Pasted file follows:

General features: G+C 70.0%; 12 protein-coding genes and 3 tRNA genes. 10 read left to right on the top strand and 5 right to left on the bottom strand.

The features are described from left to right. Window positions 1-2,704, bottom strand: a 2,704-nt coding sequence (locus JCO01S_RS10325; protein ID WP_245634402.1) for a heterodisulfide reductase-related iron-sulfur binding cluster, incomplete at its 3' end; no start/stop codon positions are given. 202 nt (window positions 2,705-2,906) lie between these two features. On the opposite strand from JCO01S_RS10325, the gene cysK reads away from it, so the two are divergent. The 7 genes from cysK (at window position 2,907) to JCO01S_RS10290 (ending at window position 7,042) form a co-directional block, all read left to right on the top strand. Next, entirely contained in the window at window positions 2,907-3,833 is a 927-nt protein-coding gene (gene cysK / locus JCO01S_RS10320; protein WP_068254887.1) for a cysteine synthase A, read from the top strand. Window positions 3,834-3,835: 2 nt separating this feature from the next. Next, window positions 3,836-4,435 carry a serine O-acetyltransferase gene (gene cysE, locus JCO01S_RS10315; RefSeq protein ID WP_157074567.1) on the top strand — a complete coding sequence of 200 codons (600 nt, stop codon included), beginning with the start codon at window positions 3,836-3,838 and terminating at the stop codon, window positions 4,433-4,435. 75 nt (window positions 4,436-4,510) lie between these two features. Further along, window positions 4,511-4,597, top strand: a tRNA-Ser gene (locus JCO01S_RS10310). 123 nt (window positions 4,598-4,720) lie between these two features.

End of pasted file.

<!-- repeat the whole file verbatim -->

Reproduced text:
General features: G+C 70.0%; 12 protein-coding genes and 3 tRNA genes. 10 read left to right on the top strand and 5 right to left on the bottom strand.

The features are described from left to right. Window positions 1-2,704, bottom strand: a 2,704-nt coding sequence (locus JCO01S_RS10325; protein ID WP_245634402.1) for a heterodisulfide reductase-related iron-sulfur binding cluster, incomplete at its 3' end; no start/stop codon positions are given. 202 nt (window positions 2,705-2,906) lie between these two features. On the opposite strand from JCO01S_RS10325, the gene cysK reads away from it, so the two are divergent. The 7 genes from cysK (at window position 2,907) to JCO01S_RS10290 (ending at window position 7,042) form a co-directional block, all read left to right on the top strand. Next, entirely contained in the window at window positions 2,907-3,833 is a 927-nt protein-coding gene (gene cysK / locus JCO01S_RS10320; protein WP_068254887.1) for a cysteine synthase A, read from the top strand. Window positions 3,834-3,835: 2 nt separating this feature from the next. Next, window positions 3,836-4,435 carry a serine O-acetyltransferase gene (gene cysE, locus JCO01S_RS10315; RefSeq protein ID WP_157074567.1) on the top strand — a complete coding sequence of 200 codons (600 nt, stop codon included), beginning with the start codon at window positions 3,836-3,838 and terminating at the stop codon, window positions 4,433-4,435. 75 nt (window positions 4,436-4,510) lie between these two features. Further along, window positions 4,511-4,597, top strand: a tRNA-Ser gene (locus JCO01S_RS10310). 123 nt (window positions 4,598-4,720) lie between these two features.